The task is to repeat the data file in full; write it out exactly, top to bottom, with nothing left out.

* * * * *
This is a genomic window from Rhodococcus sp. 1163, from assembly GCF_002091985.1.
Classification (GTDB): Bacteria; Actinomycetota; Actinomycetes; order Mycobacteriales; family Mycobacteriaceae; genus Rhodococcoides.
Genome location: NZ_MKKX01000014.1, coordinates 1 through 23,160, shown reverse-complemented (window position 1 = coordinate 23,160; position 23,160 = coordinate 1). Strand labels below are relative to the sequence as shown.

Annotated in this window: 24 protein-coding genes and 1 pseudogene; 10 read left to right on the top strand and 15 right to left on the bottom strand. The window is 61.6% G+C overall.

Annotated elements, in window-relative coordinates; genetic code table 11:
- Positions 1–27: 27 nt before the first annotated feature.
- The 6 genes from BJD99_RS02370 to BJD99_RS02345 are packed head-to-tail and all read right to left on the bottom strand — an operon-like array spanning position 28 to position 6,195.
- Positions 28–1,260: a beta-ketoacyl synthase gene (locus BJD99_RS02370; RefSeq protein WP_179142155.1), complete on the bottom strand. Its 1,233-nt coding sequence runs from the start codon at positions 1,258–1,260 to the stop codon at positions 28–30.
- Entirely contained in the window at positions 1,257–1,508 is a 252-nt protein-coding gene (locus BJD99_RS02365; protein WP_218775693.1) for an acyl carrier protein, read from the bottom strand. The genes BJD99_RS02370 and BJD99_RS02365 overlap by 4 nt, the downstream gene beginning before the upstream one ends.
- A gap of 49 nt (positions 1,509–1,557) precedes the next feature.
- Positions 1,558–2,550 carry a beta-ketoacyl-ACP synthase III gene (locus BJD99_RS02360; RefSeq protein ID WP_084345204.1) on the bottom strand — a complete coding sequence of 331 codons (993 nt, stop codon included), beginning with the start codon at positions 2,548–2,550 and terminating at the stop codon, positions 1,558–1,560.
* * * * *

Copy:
This is a genomic window from Rhodococcus sp. 1163, from assembly GCF_002091985.1.
Classification (GTDB): Bacteria; Actinomycetota; Actinomycetes; order Mycobacteriales; family Mycobacteriaceae; genus Rhodococcoides.
Genome location: NZ_MKKX01000014.1, coordinates 1 through 23,160, shown reverse-complemented (window position 1 = coordinate 23,160; position 23,160 = coordinate 1). Strand labels below are relative to the sequence as shown.

Annotated in this window: 24 protein-coding genes and 1 pseudogene; 10 read left to right on the top strand and 15 right to left on the bottom strand. The window is 61.6% G+C overall.

Annotated elements, in window-relative coordinates; genetic code table 11:
- Positions 1–27: 27 nt before the first annotated feature.
- The 6 genes from BJD99_RS02370 to BJD99_RS02345 are packed head-to-tail and all read right to left on the bottom strand — an operon-like array spanning position 28 to position 6,195.
- Positions 28–1,260: a beta-ketoacyl synthase gene (locus BJD99_RS02370; RefSeq protein WP_179142155.1), complete on the bottom strand. Its 1,233-nt coding sequence runs from the start codon at positions 1,258–1,260 to the stop codon at positions 28–30.
- Entirely contained in the window at positions 1,257–1,508 is a 252-nt protein-coding gene (locus BJD99_RS02365; protein WP_218775693.1) for an acyl carrier protein, read from the bottom strand. The genes BJD99_RS02370 and BJD99_RS02365 overlap by 4 nt, the downstream gene beginning before the upstream one ends.
- A gap of 49 nt (positions 1,509–1,557) precedes the next feature.
- Positions 1,558–2,550 carry a beta-ketoacyl-ACP synthase III gene (locus BJD99_RS02360; RefSeq protein ID WP_084345204.1) on the bottom strand — a complete coding sequence of 331 codons (993 nt, stop codon included), beginning with the start codon at positions 2,548–2,550 and terminating at the stop codon, positions 1,558–1,560.